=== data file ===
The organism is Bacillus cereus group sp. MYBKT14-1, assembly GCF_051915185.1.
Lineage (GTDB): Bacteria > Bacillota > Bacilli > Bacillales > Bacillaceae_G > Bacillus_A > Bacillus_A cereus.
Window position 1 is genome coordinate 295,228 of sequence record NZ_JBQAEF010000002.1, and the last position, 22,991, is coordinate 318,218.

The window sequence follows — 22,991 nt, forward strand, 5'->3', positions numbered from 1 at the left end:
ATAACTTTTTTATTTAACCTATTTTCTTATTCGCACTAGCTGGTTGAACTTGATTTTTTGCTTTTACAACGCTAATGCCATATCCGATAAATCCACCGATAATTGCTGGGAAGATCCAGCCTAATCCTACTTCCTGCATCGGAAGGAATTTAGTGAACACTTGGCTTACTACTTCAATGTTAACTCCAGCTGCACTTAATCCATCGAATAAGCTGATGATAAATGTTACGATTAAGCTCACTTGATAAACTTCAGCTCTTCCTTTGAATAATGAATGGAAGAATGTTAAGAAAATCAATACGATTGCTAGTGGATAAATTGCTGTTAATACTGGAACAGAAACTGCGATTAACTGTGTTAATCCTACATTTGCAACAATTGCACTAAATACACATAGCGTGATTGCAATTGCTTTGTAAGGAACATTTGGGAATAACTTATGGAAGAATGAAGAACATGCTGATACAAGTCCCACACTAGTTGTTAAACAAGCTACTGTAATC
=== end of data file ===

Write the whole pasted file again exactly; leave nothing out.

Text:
The organism is Bacillus cereus group sp. MYBKT14-1, assembly GCF_051915185.1.
Lineage (GTDB): Bacteria > Bacillota > Bacilli > Bacillales > Bacillaceae_G > Bacillus_A > Bacillus_A cereus.
Window position 1 is genome coordinate 295,228 of sequence record NZ_JBQAEF010000002.1, and the last position, 22,991, is coordinate 318,218.

The window sequence follows — 22,991 nt, forward strand, 5'->3', positions numbered from 1 at the left end:
ATAACTTTTTTATTTAACCTATTTTCTTATTCGCACTAGCTGGTTGAACTTGATTTTTTGCTTTTACAACGCTAATGCCATATCCGATAAATCCACCGATAATTGCTGGGAAGATCCAGCCTAATCCTACTTCCTGCATCGGAAGGAATTTAGTGAACACTTGGCTTACTACTTCAATGTTAACTCCAGCTGCACTTAATCCATCGAATAAGCTGATGATAAATGTTACGATTAAGCTCACTTGATAAACTTCAGCTCTTCCTTTGAATAATGAATGGAAGAATGTTAAGAAAATCAATACGATTGCTAGTGGATAAATTGCTGTTAATACTGGAACAGAAACTGCGATTAACTGTGTTAATCCTACATTTGCAACAATTGCACTAAATACACATAGCGTGATTGCAATTGCTTTGTAAGGAACATTTGGGAATAACTTATGGAAGAATGAAGAACATGCTGATACAAGTCCCACACTAGTTGTTAAACAAGCTACTGTAATC